The brief for the gardens is simple. Return it to a park with flowers and trees. It isn’t an event space or a children’s playground, it is a small city centre park. What part of that, do MCC not understand? It doesn’t need pretentious street furniture by the latest designer known for exciting sculptures made from metal, it needs benches where people can sit, a small kiosk which sells snacks, an ice cream cart, a water feature and rockeries. The problem with MCC is they are hopeless at less is more.

By Elephant

Its a transport interchange with 3 modes of transport all intersecting. To sort out the drug dealing in PG you need to sort out the drug dealing at the end of every line on the metro link, bus service and train service or at the least separate all the modes out creating a transport system that doesn’t work very well. Fact is that places reflect their people and there a lot of bad people in the world who seem PG as the a perfect market for business. Very very very big challenge and not as easy as ‘sort it out’.

By Anonymous

Until the Southservatives reverse the huge cuts to police budgets that resulted in the loss of 22000 officers patrolling the streets of this country, piccadilly gardens will unfortunately be the same home to dealers, users, muggers and thugs it has been for the last 10 years. No matter what it looks like.

By Bernard Fender

Spend a fraction of the money they are spending on the Town hall and Albert square and you’ll have a massive improvement.

By Cal

The designs must also retain the existing “monuments, statues, tramlines, infrastructure and the Pavilion structure.” – what design firm would want to associate themselves with this. If they had full reign to remove the pavillion, move statues…etc then we might have something goof.

By Anonymous

There’s a solution to the office block that was built on part of the former gardens. Strip it to its frame and reclad this. I can imagine Tim Groom doing something special here.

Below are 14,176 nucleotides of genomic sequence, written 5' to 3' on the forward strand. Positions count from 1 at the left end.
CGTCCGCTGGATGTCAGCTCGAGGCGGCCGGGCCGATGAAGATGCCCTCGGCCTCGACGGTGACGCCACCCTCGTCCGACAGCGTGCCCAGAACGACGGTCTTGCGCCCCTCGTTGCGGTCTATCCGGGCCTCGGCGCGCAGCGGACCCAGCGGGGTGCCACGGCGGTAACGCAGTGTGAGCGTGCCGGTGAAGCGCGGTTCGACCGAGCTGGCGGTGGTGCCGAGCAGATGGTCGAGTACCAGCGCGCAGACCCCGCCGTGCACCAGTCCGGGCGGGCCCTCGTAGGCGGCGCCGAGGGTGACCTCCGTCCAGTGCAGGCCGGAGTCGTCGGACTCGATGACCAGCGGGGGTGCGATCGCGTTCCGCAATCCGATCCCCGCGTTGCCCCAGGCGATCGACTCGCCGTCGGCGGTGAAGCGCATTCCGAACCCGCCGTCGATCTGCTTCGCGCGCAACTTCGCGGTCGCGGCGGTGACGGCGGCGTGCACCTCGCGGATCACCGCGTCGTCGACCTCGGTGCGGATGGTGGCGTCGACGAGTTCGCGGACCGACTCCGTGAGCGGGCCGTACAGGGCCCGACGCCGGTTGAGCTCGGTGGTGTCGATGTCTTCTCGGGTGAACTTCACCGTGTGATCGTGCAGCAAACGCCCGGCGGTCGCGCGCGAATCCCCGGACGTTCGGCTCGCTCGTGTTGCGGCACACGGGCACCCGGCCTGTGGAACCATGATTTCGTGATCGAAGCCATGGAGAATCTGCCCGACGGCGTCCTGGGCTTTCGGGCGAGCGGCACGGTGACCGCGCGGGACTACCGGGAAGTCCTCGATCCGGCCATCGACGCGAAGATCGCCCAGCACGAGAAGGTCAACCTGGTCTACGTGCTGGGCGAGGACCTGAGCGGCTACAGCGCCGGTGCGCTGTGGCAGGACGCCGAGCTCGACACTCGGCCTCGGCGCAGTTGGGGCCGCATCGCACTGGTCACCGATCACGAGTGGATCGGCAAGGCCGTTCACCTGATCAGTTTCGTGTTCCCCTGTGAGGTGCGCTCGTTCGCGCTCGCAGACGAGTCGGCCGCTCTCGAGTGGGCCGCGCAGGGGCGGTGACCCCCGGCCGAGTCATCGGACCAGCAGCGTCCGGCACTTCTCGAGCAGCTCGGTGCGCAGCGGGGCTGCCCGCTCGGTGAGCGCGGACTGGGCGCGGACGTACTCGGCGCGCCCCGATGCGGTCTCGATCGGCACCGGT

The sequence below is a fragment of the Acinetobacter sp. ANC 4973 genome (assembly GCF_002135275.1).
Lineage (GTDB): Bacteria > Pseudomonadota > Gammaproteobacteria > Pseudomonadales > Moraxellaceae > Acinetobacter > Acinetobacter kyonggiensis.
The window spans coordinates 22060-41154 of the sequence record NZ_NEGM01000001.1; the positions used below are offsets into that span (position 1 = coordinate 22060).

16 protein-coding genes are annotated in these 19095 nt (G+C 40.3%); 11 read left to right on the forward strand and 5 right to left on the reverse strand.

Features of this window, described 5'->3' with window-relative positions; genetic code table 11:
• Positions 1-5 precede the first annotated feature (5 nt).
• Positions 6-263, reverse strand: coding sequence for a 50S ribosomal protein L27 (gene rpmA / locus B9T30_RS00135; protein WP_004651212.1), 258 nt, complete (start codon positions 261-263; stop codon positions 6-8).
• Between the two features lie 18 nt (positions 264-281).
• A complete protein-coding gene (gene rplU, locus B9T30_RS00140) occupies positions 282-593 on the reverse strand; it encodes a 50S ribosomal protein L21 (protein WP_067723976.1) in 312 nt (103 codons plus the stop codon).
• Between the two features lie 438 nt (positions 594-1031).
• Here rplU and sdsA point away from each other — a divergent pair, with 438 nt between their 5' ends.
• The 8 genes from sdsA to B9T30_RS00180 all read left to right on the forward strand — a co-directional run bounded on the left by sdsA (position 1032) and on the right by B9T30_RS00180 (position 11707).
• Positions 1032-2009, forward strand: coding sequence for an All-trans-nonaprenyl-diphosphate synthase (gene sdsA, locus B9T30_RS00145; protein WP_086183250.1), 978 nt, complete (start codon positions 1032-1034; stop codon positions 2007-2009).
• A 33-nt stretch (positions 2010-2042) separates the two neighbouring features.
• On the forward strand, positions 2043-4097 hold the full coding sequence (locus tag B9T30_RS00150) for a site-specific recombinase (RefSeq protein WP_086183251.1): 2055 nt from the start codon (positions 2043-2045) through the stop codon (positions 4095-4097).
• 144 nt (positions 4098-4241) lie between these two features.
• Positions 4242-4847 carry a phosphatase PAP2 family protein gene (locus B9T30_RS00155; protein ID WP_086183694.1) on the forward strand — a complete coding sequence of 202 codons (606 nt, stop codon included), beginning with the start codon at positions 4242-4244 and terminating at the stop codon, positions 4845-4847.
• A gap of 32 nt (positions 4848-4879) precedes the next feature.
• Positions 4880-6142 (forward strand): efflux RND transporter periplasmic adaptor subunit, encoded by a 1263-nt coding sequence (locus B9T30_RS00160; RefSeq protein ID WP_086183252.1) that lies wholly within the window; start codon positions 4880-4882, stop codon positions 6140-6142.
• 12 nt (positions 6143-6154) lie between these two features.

By SW

This is a blueprint for failure. The design brief has too many competing objectives which will result in a hotchpotch outcome, pleasing no one. Keep it simple, either a small inner city park with grass, trees and plants or a paved square. Most importantly, include future maintenance costs.
Jim, Stalybridge

By Anonymous

The commercialisation of public realms is the problem. Anything covered in adverts, peddlers, coffee cups etc is a dump no matter what art is used to distract from the ugliness of capitalism. It either needs to a commercial space or a public realm. People need a mental and physical break from being bombarded with logos and adverts. enough empty spaces on market street, in the arndale etc move them out of the gardens and make it at least semi-natural again. We’ve enough areas covered in LED lights, granite paths, stainless steal and bloody logos.

By AR

Related Articles

Sign up to receive the Place Daily Briefing

Join more than 12,000 property professionals and receive your free daily round-up of built environment news direct to your inbox

Subscribe

Join more than 12,000 property professionals and sign up to receive your free daily round-up of built environment news direct to your inbox.

By subscribing, you are agreeing to our Terms & Conditions and Privacy Policy

Name*
Would you also like to receive our free PlaceTech Weekly newsletter, covering innovation in property?*